Senator BURNS. Well, that was just some things that I was concerned about. I could ask you no technical questions or even get anything close to them. And I think what it boils down to for most of us, is how we are going to pay for this thing and the benefits derived. And it sounds like the benefits are pretty hazy out there. But I also go back to the old - like Senator Bumpers from Arkansas, and that these men served with him and – and the old saying of Senator Dirksen, a billion here and a billion there, and pretty soon we are talking about real money.

Dr. BROMLEY. I would not argue with that, sir.
Senator BURNS. And I think we better be very cautious of that.
And thank you, Mr. Chairman. I appreciate the opportunity.
Senator FORD. Thank you, Senator Burns.

Doctor, let me ask one thing. I believe I have got a thread that you have one opinion that may be personal that is a little bit different from the administration's. But let me ask you this question, and this will be the final question, unless Senator Johnston has something. What condition should we have on magnet production and testing before going on with construction?

Dr. BROMLEY. Sir, I have to answer that question in two parts. I am on the record before you and before other committees of this Senate in the past--and I stand by that as a personal statement. I believe that it would be important in my view, to give me the confidence that I feel that it would be important to have, to have some significant number--I do not know, pick 25 out of the hat—25 magnets that have been produced totally by an industrial supplier in their own factory; and have those magnets demonstrated to be reproducible, reliable, and industrially produced.

I still believe that that is a very important requirement. The Administration's position is different. It is that we require 10 magnets that would be industrially assembled. And the difference there, sir, is that the magnet components in this case would be fabricated in a national laboratory, Fermilab in particular, by a group with a large sprinkling of Ph.D.s.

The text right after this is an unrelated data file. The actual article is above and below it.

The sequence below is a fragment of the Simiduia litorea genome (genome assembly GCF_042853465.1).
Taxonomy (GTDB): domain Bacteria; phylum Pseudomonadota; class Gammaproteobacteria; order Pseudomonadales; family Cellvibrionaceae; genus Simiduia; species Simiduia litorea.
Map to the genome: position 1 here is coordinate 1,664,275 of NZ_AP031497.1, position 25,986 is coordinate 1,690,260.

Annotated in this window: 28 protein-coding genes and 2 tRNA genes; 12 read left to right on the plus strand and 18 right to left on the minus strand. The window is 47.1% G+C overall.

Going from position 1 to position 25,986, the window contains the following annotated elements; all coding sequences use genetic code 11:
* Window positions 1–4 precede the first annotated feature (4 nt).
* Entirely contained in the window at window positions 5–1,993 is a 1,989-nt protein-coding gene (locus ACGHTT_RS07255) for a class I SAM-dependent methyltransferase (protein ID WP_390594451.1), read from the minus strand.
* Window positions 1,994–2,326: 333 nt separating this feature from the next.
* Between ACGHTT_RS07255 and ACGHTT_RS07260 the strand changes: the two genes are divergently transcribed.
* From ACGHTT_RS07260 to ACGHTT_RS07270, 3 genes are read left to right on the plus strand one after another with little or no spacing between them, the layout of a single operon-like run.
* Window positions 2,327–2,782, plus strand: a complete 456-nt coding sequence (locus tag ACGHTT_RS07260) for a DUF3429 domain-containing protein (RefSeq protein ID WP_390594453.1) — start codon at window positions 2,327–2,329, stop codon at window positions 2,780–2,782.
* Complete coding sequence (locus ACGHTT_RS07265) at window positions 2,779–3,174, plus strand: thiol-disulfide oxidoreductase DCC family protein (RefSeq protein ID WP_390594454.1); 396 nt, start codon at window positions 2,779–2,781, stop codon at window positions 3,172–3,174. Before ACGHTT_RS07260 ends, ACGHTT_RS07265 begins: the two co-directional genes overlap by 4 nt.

And I have been sufficiently experienced in my pre-Washington days to know that until an industry actually begins to fabricate something in their own factory, there are strange things that can happen that cannot be foreseen in total.

So I am a little uncomfortable about proceeding to other aspects of the program, particularly given the history of the Colliding Beam Accelerator on Long Island, until such time as we have demonstrated that an industrial supplier-remember that we are going to need more than 10,000 of these magnets, sir-I would like to see enough of them produced reliably, reproducibly, and industrially to demonstrate that we in fact can make this very critical component and do it correctly.

I do not believe that this would in any sense hold up the program. And I further believe, and have testified before you, that the $318 million that the Department of Energy has requested for fiscal year 1991 indeed would permit just this demonstration if in fact this funding were directed predominantly to that target.

The CHAIRMAN. Dr. Bromley, that number is a dozen, 20, 25?

Dr. BROMLEY. Some number that gives statistical-25 I picked out of the hat.

The CHAIRMAN. Well, why do not you give us a number, because that may end up in some legislation somewhere, so pick the right number? (Laughter.]

Senator FORD. Pick the right number. Dr. BROMLEY. Twenty-five would make me reasonably happy. The CHAIRMAN. Well, what is the phase one number? That was 10, was it not?

Dr. BROMLEY. It was 10. And that was 10 industrially assembled, not industrially produced. That is the difference.

The CHAIRMAN. Well, how many are there in phase two?

Dr. BROMLEY. I frankly do not know, sir. Someone I am sure here does, though. Dr. Decker.

The CHAIRMAN. Yes, there is someone in the back.
VOICE. 1,027.
The CHAIRMAN. 1,027? But we do not need 1,027.

Dr. BROMLEY. No. If we could produce 25 and do it reproducibly and reliably, I think we would be in excellent shape.

The CHAIRMAN. All right. There is some question about whether there should be dual sourcing or sole sourcing on this. Do you have an opinion on that?

Dr. BROMLEY. I would not wish to—I do not have sufficient background or expertise to really comment usefully on that. I think that we have people here who will be speaking to you later who are much better qualified than I.

The CHAIRMAN. But you would use the figure of 25?
Dr. BROMLEY. Industrially, reproducibly, reliably produced.
The CHAIRMAN. Thank you very much.

Senator FORD. Thank you, Doctor. I am afraid we kept you a little longer than I had intended. But as you can understand, you are the spokesman and answered the questions. And we will be looking at you, I imagine, several times before this year is over.

Dr. BROMLEY. I welcome the opportunity to come back, sir.

Senator FORD. We look forward to it. Thank you very, very much.

Next panel witness will be Dr. Decker, Acting Director, Office of Energy and Research, Department of Energy; and Dr. Roy Schwitters, Director, SSC Laboratory, Dallas, Texas. Good to see both of you back, and you understand the conditions of the hearing, and you may highlight it. And, Dr. Decker, you may go first.